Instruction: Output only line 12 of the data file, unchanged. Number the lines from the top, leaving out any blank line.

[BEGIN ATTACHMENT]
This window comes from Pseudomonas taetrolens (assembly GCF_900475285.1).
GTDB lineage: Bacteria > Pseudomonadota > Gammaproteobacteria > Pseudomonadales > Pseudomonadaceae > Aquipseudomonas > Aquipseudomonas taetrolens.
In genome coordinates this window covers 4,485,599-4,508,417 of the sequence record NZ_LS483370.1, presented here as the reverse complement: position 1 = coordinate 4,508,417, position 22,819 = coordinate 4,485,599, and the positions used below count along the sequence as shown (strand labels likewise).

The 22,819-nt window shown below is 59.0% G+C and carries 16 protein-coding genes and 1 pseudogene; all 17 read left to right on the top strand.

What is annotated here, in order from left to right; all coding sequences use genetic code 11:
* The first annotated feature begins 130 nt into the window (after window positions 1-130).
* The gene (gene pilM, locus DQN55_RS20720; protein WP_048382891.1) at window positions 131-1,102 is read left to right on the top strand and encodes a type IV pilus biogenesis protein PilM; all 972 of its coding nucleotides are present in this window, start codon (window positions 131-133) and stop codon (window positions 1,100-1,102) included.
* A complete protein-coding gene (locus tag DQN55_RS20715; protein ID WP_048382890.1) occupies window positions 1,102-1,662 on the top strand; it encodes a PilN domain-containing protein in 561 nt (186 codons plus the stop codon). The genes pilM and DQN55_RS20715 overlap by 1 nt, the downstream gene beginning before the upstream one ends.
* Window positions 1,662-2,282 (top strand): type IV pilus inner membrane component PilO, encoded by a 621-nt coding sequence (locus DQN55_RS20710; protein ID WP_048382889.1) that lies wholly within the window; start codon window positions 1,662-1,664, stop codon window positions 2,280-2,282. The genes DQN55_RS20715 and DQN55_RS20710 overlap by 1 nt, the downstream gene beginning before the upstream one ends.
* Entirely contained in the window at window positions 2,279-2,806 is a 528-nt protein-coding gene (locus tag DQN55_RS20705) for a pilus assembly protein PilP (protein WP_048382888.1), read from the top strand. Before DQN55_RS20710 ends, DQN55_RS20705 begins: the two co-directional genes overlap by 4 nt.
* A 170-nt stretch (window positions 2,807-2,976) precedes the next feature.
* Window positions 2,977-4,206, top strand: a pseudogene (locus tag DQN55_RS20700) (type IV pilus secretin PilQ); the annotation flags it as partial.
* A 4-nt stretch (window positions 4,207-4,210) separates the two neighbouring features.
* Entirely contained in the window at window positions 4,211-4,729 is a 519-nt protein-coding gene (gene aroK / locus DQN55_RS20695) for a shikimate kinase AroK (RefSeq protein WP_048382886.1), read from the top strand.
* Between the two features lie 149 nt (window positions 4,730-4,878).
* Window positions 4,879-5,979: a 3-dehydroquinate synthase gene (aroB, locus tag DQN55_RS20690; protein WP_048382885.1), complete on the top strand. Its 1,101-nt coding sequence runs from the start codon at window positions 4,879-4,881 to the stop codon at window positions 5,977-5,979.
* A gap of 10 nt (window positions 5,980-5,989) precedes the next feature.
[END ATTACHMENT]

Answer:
* Window positions 2,977-4,206, top strand: a pseudogene (locus tag DQN55_RS20700) (type IV pilus secretin PilQ); the annotation flags it as partial.